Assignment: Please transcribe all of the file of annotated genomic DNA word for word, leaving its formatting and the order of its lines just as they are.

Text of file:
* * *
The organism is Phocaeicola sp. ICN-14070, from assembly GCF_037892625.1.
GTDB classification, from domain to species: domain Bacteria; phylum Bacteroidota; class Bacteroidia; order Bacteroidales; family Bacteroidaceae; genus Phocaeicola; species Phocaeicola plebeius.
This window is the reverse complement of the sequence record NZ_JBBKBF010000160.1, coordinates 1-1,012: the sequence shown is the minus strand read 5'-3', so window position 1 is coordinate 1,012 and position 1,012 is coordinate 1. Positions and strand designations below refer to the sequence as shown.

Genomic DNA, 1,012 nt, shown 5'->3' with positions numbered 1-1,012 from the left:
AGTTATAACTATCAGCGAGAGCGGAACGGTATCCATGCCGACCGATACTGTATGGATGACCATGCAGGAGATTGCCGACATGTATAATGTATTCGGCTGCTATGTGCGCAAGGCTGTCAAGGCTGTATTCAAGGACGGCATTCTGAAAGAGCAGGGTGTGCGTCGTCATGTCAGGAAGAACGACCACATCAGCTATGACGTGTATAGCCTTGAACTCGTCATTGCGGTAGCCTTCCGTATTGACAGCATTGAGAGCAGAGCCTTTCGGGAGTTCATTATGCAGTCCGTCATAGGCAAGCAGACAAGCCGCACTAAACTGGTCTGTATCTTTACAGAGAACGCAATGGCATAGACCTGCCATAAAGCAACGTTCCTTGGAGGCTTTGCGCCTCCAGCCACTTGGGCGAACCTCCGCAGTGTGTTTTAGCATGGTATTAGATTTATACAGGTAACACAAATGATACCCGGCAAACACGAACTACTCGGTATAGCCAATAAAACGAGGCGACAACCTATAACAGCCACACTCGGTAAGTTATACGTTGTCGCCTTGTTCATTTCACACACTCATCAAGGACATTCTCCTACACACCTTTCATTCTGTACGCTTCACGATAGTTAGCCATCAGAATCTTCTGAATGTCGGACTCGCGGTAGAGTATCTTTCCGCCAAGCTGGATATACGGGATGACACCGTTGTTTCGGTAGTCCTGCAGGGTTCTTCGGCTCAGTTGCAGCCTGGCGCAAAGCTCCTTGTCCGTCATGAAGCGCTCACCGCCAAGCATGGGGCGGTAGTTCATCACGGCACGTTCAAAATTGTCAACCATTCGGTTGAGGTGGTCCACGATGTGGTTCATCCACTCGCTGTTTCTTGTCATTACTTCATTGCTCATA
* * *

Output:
The organism is Phocaeicola sp. ICN-14070, from assembly GCF_037892625.1.
GTDB classification, from domain to species: domain Bacteria; phylum Bacteroidota; class Bacteroidia; order Bacteroidales; family Bacteroidaceae; genus Phocaeicola; species Phocaeicola plebeius.
This window is the reverse complement of the sequence record NZ_JBBKBF010000160.1, coordinates 1-1,012: the sequence shown is the minus strand read 5'-3', so window position 1 is coordinate 1,012 and position 1,012 is coordinate 1. Positions and strand designations below refer to the sequence as shown.

Genomic DNA, 1,012 nt, shown 5'->3' with positions numbered 1-1,012 from the left:
AGTTATAACTATCAGCGAGAGCGGAACGGTATCCATGCCGACCGATACTGTATGGATGACCATGCAGGAGATTGCCGACATGTATAATGTATTCGGCTGCTATGTGCGCAAGGCTGTCAAGGCTGTATTCAAGGACGGCATTCTGAAAGAGCAGGGTGTGCGTCGTCATGTCAGGAAGAACGACCACATCAGCTATGACGTGTATAGCCTTGAACTCGTCATTGCGGTAGCCTTCCGTATTGACAGCATTGAGAGCAGAGCCTTTCGGGAGTTCATTATGCAGTCCGTCATAGGCAAGCAGACAAGCCGCACTAAACTGGTCTGTATCTTTACAGAGAACGCAATGGCATAGACCTGCCATAAAGCAACGTTCCTTGGAGGCTTTGCGCCTCCAGCCACTTGGGCGAACCTCCGCAGTGTGTTTTAGCATGGTATTAGATTTATACAGGTAACACAAATGATACCCGGCAAACACGAACTACTCGGTATAGCCAATAAAACGAGGCGACAACCTATAACAGCCACACTCGGTAAGTTATACGTTGTCGCCTTGTTCATTTCACACACTCATCAAGGACATTCTCCTACACACCTTTCATTCTGTACGCTTCACGATAGTTAGCCATCAGAATCTTCTGAATGTCGGACTCGCGGTAGAGTATCTTTCCGCCAAGCTGGATATACGGGATGACACCGTTGTTTCGGTAGTCCTGCAGGGTTCTTCGGCTCAGTTGCAGCCTGGCGCAAAGCTCCTTGTCCGTCATGAAGCGCTCACCGCCAAGCATGGGGCGGTAGTTCATCACGGCACGTTCAAAATTGTCAACCATTCGGTTGAGGTGGTCCACGATGTGGTTCATCCACTCGCTGTTTCTTGTCATTACTTCATTGCTCATA